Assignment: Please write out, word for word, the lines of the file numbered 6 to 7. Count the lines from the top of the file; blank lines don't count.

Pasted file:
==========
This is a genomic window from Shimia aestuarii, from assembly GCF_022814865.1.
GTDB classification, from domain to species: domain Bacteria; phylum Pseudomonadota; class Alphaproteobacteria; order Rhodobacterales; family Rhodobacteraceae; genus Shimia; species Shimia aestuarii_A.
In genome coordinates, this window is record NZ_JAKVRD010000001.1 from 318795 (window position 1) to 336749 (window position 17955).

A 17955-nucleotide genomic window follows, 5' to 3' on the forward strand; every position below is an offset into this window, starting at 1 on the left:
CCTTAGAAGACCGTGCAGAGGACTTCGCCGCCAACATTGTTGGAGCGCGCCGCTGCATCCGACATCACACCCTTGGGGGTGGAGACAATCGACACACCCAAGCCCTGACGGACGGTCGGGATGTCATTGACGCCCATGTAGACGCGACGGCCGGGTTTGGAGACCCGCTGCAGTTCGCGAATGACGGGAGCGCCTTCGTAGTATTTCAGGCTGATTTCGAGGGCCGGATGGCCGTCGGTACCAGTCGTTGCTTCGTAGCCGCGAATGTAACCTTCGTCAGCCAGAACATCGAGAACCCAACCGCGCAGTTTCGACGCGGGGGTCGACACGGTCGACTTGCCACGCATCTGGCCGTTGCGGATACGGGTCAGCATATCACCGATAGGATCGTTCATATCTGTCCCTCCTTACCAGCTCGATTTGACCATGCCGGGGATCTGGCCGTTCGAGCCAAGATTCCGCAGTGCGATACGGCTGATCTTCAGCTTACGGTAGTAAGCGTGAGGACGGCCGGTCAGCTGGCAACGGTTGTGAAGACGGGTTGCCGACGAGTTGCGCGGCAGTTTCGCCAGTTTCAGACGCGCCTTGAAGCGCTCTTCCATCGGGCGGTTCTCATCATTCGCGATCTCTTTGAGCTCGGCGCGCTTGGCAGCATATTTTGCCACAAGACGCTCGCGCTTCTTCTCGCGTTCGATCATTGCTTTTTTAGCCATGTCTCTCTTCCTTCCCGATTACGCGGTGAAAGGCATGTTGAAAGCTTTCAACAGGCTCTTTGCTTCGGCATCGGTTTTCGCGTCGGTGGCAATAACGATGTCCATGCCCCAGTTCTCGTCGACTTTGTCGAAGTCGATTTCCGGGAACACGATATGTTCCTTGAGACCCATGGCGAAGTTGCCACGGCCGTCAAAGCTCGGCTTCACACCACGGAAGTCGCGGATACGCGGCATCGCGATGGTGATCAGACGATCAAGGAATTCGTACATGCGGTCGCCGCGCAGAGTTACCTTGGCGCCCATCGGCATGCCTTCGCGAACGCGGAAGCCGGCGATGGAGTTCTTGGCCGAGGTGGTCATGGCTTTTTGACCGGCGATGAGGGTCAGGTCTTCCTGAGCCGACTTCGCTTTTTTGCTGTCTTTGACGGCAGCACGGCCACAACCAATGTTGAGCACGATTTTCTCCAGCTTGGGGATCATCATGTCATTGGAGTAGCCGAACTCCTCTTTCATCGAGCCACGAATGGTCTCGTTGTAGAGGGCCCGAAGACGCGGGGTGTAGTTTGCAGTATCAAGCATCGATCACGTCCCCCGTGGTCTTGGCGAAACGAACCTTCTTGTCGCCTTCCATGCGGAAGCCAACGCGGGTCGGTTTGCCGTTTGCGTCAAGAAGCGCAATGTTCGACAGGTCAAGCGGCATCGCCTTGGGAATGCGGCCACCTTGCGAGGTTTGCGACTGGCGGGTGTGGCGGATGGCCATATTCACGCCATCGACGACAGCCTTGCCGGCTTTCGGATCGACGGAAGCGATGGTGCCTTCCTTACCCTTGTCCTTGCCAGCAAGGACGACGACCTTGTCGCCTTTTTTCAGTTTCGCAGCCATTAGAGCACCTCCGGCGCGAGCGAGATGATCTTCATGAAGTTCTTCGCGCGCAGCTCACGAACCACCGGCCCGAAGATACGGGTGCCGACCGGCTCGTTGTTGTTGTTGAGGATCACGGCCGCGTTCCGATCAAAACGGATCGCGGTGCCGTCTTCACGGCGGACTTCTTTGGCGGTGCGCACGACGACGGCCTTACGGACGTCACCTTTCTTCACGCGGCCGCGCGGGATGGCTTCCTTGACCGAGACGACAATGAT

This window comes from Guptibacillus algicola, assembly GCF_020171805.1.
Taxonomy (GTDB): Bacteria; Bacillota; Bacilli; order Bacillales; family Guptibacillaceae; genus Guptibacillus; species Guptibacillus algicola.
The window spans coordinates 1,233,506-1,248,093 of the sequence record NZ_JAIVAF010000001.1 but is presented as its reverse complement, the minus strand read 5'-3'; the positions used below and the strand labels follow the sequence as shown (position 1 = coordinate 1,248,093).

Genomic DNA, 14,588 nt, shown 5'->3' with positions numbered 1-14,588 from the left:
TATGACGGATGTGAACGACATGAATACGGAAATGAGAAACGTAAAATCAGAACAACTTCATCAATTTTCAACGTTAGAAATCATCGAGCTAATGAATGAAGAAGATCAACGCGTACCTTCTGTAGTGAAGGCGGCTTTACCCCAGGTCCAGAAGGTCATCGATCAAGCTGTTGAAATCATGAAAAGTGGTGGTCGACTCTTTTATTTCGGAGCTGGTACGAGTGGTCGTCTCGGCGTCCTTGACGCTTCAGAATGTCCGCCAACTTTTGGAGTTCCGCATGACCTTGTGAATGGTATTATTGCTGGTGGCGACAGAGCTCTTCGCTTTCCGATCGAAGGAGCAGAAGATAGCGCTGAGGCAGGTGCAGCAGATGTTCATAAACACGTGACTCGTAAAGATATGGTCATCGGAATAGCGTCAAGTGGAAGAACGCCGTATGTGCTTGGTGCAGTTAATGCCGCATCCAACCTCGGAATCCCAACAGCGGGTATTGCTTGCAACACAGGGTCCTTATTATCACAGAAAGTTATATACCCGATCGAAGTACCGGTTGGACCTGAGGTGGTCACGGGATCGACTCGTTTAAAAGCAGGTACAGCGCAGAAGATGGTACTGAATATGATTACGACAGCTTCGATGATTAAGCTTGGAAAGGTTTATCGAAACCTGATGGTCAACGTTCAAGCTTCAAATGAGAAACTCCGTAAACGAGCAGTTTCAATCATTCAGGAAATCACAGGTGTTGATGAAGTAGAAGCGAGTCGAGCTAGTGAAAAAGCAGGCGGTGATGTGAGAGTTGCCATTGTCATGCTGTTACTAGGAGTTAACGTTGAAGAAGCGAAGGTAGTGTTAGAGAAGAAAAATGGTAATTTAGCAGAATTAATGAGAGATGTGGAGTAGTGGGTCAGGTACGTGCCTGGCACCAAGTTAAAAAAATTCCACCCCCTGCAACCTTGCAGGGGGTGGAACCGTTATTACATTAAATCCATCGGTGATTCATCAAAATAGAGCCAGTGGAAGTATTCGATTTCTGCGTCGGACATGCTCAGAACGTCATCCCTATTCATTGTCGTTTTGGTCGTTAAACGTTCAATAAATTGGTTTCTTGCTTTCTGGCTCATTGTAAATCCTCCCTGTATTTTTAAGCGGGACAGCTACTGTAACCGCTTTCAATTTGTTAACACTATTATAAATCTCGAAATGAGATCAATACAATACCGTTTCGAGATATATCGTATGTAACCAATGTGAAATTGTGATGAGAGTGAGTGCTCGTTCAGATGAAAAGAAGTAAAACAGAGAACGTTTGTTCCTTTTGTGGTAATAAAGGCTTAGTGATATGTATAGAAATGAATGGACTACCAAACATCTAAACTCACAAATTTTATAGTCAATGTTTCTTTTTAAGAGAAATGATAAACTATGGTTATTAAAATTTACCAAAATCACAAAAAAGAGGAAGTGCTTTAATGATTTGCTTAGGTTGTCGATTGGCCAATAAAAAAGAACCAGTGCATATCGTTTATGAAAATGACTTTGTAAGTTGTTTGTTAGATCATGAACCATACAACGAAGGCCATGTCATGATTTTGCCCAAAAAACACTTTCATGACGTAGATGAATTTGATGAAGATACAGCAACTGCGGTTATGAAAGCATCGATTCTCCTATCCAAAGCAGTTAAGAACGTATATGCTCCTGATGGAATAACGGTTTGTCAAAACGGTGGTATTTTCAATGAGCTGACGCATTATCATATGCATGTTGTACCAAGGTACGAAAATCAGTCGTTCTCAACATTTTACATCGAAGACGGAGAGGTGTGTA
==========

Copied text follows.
This window comes from Guptibacillus algicola, assembly GCF_020171805.1.
Taxonomy (GTDB): Bacteria; Bacillota; Bacilli; order Bacillales; family Guptibacillaceae; genus Guptibacillus; species Guptibacillus algicola.